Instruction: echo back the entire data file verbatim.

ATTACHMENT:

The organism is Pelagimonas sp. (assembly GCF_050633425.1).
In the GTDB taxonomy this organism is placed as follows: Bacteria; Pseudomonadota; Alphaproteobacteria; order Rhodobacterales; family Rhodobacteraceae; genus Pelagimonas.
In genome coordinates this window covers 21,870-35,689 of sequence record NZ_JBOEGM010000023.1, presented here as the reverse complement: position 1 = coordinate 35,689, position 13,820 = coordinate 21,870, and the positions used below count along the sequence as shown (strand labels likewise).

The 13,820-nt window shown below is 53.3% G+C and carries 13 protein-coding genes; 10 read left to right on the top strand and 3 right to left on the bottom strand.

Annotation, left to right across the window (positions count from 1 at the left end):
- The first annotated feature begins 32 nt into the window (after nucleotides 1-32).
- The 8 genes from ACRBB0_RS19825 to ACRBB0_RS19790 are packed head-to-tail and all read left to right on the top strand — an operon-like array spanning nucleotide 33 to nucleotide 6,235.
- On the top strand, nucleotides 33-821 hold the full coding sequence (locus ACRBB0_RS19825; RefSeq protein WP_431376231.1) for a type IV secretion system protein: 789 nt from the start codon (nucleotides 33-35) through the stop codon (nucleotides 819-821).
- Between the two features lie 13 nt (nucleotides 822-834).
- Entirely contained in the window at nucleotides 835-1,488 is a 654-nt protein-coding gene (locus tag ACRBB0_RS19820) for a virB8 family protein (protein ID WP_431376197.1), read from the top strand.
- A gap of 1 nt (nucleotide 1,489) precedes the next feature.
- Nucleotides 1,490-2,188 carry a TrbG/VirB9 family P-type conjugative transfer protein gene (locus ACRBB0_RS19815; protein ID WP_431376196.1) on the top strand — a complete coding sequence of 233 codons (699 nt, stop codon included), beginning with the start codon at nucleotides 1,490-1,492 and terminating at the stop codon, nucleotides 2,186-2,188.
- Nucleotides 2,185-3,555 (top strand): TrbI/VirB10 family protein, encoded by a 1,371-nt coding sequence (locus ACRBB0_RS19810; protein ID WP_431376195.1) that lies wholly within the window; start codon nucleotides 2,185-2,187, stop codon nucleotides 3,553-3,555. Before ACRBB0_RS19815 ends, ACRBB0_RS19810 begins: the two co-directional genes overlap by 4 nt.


The organism is Pelagimonas sp. (assembly GCF_050633425.1).
In the GTDB taxonomy this organism is placed as follows: Bacteria; Pseudomonadota; Alphaproteobacteria; order Rhodobacterales; family Rhodobacteraceae; genus Pelagimonas.
In genome coordinates this window covers 21,870-35,689 of sequence record NZ_JBOEGM010000023.1, presented here as the reverse complement: position 1 = coordinate 35,689, position 13,820 = coordinate 21,870, and the positions used below count along the sequence as shown (strand labels likewise).

The 13,820-nt window shown below is 53.3% G+C and carries 13 protein-coding genes; 10 read left to right on the top strand and 3 right to left on the bottom strand.

Annotation, left to right across the window (positions count from 1 at the left end):
- The first annotated feature begins 32 nt into the window (after nucleotides 1-32).
- The 8 genes from ACRBB0_RS19825 to ACRBB0_RS19790 are packed head-to-tail and all read left to right on the top strand — an operon-like array spanning nucleotide 33 to nucleotide 6,235.
- On the top strand, nucleotides 33-821 hold the full coding sequence (locus ACRBB0_RS19825; RefSeq protein WP_431376231.1) for a type IV secretion system protein: 789 nt from the start codon (nucleotides 33-35) through the stop codon (nucleotides 819-821).
- Between the two features lie 13 nt (nucleotides 822-834).
- Entirely contained in the window at nucleotides 835-1,488 is a 654-nt protein-coding gene (locus tag ACRBB0_RS19820) for a virB8 family protein (protein ID WP_431376197.1), read from the top strand.
- A gap of 1 nt (nucleotide 1,489) precedes the next feature.
- Nucleotides 1,490-2,188 carry a TrbG/VirB9 family P-type conjugative transfer protein gene (locus ACRBB0_RS19815; protein ID WP_431376196.1) on the top strand — a complete coding sequence of 233 codons (699 nt, stop codon included), beginning with the start codon at nucleotides 1,490-1,492 and terminating at the stop codon, nucleotides 2,186-2,188.
- Nucleotides 2,185-3,555 (top strand): TrbI/VirB10 family protein, encoded by a 1,371-nt coding sequence (locus ACRBB0_RS19810; protein ID WP_431376195.1) that lies wholly within the window; start codon nucleotides 2,185-2,187, stop codon nucleotides 3,553-3,555. Before ACRBB0_RS19815 ends, ACRBB0_RS19810 begins: the two co-directional genes overlap by 4 nt.